Journal Issue: The Juvenile Court Volume 6 Number 3 Winter 1996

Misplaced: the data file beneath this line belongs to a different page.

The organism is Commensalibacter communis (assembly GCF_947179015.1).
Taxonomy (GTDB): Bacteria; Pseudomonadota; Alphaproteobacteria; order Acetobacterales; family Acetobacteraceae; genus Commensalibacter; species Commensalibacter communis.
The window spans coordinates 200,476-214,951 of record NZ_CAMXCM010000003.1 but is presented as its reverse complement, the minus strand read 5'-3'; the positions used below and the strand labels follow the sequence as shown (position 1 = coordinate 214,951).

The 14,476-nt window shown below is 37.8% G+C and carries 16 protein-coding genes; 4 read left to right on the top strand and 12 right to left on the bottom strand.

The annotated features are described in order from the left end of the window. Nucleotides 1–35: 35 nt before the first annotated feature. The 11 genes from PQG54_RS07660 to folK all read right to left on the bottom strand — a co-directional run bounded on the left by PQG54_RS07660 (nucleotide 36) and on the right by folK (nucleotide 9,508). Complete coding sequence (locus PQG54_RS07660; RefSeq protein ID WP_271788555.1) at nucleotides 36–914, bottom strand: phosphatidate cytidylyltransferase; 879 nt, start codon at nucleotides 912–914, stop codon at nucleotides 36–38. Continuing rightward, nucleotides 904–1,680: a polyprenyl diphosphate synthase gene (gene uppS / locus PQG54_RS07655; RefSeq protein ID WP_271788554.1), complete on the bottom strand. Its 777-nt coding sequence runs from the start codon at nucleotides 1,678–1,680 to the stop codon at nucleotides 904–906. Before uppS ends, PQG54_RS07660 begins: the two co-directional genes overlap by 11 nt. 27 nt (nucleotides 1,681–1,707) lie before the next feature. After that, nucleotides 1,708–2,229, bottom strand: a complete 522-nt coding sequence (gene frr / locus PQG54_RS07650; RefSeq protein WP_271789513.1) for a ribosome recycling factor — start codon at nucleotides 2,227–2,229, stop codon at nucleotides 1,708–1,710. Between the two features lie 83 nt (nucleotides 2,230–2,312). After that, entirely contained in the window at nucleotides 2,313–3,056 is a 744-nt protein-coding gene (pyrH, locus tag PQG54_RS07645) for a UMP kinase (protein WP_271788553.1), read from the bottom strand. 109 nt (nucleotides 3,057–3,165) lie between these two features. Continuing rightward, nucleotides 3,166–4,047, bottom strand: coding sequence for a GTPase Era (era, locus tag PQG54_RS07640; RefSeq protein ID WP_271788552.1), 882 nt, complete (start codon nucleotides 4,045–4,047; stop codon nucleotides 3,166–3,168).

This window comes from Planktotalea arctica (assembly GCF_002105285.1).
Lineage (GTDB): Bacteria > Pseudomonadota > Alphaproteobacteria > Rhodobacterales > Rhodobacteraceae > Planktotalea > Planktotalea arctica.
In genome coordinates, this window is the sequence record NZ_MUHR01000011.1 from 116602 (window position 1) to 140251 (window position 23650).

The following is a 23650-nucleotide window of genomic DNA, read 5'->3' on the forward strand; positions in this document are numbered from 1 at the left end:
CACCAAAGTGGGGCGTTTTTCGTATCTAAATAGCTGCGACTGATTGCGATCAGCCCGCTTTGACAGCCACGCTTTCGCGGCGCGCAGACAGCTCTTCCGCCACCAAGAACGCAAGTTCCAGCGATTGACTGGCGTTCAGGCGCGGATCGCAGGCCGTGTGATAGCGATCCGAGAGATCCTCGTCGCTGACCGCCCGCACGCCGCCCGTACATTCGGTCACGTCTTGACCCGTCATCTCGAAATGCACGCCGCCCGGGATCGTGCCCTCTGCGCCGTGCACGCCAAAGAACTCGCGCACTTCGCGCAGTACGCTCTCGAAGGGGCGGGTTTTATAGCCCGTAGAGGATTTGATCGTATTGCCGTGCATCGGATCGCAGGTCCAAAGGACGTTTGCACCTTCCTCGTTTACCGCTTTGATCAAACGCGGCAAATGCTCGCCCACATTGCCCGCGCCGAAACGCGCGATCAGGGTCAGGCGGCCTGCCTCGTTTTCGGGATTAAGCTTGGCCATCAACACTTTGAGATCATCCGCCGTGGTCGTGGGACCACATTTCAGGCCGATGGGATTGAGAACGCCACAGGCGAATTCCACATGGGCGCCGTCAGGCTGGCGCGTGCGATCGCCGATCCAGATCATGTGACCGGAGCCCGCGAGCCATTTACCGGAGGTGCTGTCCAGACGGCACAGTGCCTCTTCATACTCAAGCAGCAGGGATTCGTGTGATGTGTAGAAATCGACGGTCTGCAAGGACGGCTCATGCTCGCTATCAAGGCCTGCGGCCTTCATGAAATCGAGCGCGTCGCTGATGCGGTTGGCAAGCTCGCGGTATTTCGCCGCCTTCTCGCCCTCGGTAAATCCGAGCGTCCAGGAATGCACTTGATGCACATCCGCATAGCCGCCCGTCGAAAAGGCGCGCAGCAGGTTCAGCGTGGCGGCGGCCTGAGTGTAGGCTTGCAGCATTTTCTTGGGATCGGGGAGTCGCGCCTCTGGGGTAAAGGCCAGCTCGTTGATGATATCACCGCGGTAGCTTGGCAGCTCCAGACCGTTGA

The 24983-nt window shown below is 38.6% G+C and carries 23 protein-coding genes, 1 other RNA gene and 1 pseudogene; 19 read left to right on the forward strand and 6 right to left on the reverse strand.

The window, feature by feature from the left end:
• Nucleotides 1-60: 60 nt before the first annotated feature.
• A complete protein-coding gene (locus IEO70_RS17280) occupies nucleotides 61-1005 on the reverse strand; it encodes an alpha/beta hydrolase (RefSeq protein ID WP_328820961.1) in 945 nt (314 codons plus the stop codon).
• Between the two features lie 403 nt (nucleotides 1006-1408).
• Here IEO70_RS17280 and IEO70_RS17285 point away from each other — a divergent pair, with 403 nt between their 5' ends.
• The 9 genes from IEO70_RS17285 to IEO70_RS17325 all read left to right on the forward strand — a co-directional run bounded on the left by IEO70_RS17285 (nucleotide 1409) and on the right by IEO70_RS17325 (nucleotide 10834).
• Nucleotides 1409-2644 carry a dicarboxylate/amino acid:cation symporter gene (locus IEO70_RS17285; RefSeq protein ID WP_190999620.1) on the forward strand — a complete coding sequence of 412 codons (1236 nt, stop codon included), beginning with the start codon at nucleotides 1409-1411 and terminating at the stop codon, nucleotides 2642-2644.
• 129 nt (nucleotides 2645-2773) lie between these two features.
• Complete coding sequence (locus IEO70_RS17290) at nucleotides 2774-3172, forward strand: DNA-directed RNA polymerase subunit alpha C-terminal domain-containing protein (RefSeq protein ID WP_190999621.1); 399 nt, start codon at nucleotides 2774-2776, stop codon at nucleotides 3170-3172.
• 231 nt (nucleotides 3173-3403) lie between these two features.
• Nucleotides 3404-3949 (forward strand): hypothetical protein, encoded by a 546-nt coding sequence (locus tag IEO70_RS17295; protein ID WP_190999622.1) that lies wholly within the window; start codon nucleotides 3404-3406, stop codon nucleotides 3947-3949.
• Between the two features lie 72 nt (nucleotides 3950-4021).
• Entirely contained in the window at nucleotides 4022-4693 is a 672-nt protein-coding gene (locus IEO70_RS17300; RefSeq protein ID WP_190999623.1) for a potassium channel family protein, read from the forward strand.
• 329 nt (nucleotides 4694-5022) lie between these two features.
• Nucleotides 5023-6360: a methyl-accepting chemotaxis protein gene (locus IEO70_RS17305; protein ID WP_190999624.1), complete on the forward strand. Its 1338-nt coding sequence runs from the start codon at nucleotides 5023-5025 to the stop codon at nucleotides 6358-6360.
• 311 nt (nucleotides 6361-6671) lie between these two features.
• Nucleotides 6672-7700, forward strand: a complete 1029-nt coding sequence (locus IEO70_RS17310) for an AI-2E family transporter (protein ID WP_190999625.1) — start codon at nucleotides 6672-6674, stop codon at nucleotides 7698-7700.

The juvenile court of the future will likely remain as society's most significant enterprise to intervene on behalf of children and families in crisis. The court's jurisdiction may be reduced in delinquency cases involving older youths and serious criminality, as well as in status offense matters, while the court will continue to have an active role in child welfare cases. The rehabilitative ideals of the court, however, will not be forgotten. In fact, should the court help create a juvenile justice system which addresses the full range of delinquency, status offenses, and child abuse and neglect cases, its influence on the community will increase. Other changes should include modifications in court structure with increased utilization of unified family and coordinated courts, improved and expanded ADR programs, and the expansion of volunteer organizations and partnerships with the private sector. Such developments will be necessary, in light of the likelihood of reduced federal resources for children and families through budget cuts and block grants. In spite of the anticipated reductions, these changes should enable the court to remain effective in the resolution of problems facing children and families in crisis.